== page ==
We do not want, as the newspapers say, a church that will move with the world.
We want a church that will move the world.
– G. K. Chesterton
While traveling through Iowa in 1857, William S. Pitt noticed a vacant piece of land and thought it would make an ideal spot for a church. Inspired, he penned The Church in the Wildwood but, when he got home, he put the hymn in a drawer…and forgot about it.
Several years later when he returned to the area, he was surprised to find that a little brown church really had been built on the very same piece of land as he had imagined. Remembering the hymn, his singing class performed it at the Little Brown Church’s dedication in 1864.
A year later, Pitt sold the rights to The Church in the Wildwood for $25 to pay for medical school and again the hymn languished, largely ignored and forgotten. But in the 1920’s and 30’s, a traveling barbershop group, Weatherwax Quartet, used the hymn in their performances creating a surge in its popularity. Today, however, you won’t find this hymn in the pages of most modern hymnals.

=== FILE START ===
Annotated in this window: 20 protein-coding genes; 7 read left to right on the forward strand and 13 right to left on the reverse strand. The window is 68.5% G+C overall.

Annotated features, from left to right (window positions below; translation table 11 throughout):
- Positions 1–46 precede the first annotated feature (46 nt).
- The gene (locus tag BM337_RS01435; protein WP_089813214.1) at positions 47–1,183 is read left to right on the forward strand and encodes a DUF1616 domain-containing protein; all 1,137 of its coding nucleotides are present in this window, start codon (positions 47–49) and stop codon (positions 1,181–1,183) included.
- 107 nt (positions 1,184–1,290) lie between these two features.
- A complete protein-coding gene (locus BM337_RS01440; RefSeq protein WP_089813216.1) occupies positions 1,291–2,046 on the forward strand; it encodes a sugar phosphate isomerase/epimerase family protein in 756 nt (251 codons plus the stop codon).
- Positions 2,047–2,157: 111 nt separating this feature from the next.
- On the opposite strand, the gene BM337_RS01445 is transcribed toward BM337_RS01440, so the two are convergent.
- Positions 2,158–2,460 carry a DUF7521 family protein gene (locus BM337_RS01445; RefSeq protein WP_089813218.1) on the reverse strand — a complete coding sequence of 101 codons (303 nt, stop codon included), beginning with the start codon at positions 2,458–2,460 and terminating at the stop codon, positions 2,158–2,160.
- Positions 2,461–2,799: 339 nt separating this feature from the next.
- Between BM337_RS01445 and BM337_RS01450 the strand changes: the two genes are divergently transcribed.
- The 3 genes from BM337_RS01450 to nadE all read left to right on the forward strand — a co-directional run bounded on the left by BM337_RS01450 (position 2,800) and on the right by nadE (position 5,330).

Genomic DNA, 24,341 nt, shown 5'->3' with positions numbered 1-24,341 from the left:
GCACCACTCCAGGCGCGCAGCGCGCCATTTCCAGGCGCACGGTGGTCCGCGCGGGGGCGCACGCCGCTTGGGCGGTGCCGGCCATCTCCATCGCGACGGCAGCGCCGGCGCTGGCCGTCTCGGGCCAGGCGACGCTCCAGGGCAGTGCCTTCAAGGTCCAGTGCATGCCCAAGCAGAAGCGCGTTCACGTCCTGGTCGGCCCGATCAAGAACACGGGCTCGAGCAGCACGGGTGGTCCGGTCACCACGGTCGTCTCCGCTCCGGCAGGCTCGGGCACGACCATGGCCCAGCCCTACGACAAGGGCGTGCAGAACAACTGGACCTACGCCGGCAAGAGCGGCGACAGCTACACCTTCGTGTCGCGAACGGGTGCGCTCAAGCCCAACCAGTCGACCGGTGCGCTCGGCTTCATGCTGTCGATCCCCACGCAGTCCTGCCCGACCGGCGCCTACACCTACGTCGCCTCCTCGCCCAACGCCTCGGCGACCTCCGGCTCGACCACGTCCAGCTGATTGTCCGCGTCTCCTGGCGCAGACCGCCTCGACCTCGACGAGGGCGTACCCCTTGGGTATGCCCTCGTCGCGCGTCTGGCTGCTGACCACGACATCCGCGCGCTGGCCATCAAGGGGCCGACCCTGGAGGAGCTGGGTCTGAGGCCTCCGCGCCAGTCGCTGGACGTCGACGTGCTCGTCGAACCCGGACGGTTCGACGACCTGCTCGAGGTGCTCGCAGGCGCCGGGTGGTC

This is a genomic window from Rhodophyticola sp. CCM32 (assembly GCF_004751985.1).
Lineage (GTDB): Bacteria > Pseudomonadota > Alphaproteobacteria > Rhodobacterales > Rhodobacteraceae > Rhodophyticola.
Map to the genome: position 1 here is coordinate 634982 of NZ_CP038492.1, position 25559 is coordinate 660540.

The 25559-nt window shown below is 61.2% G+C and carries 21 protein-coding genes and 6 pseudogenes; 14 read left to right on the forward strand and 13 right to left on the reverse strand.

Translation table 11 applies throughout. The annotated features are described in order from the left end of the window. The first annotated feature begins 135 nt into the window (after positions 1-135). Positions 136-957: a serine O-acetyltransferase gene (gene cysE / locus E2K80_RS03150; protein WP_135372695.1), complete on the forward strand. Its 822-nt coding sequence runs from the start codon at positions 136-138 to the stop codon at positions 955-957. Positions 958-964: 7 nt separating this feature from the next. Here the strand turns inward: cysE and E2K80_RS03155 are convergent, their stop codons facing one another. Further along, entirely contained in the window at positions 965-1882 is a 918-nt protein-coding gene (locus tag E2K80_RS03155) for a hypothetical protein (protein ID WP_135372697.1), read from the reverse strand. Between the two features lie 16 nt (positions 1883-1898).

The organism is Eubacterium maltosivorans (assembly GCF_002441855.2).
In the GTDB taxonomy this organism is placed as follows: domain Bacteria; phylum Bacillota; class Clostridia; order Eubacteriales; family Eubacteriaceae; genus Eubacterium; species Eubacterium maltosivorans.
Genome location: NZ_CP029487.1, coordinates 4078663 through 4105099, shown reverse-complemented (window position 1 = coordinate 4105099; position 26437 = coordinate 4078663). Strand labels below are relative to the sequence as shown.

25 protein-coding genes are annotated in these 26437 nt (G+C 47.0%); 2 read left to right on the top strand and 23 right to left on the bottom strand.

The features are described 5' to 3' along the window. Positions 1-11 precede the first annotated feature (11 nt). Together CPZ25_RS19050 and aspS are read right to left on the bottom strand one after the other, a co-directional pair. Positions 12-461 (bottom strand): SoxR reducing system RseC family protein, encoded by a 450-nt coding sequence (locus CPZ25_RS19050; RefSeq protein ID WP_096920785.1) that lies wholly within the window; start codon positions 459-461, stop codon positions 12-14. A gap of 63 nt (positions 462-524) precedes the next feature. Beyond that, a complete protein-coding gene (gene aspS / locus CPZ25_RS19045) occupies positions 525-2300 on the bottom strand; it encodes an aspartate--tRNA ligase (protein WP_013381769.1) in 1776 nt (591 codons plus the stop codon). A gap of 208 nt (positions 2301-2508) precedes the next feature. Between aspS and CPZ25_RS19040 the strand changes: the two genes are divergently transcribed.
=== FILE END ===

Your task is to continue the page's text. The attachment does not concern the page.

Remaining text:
So why is this hymn, that has waxed and waned in popularity, still widely recognized, loved by many, and actively used for countless church choir anthems, keyboard arrangements, and popular artists’ recordings?
Aside from being one of the few hymns with a refrain that spotlights the lower voice parts (O come, come, come, come…), I believe this hymn has held its appeal thanks to the vivid, detailed picture it paints – especially about a “place so dear to my childhood.”
In that spirit, I created a piano arrangement of The Church in the Wildwood that pairs it with another dearly held childhood hymn: Jesus Loves Me. A simple, homey arrangement, it’s been a favorite with church pianists around the globe since its release. Hope you enjoy it, too.
How sweet on a clear Sunday morning,
To list to the clear ringing bell;
Its tones so sweetly are calling,
Oh, come to the church in the vale.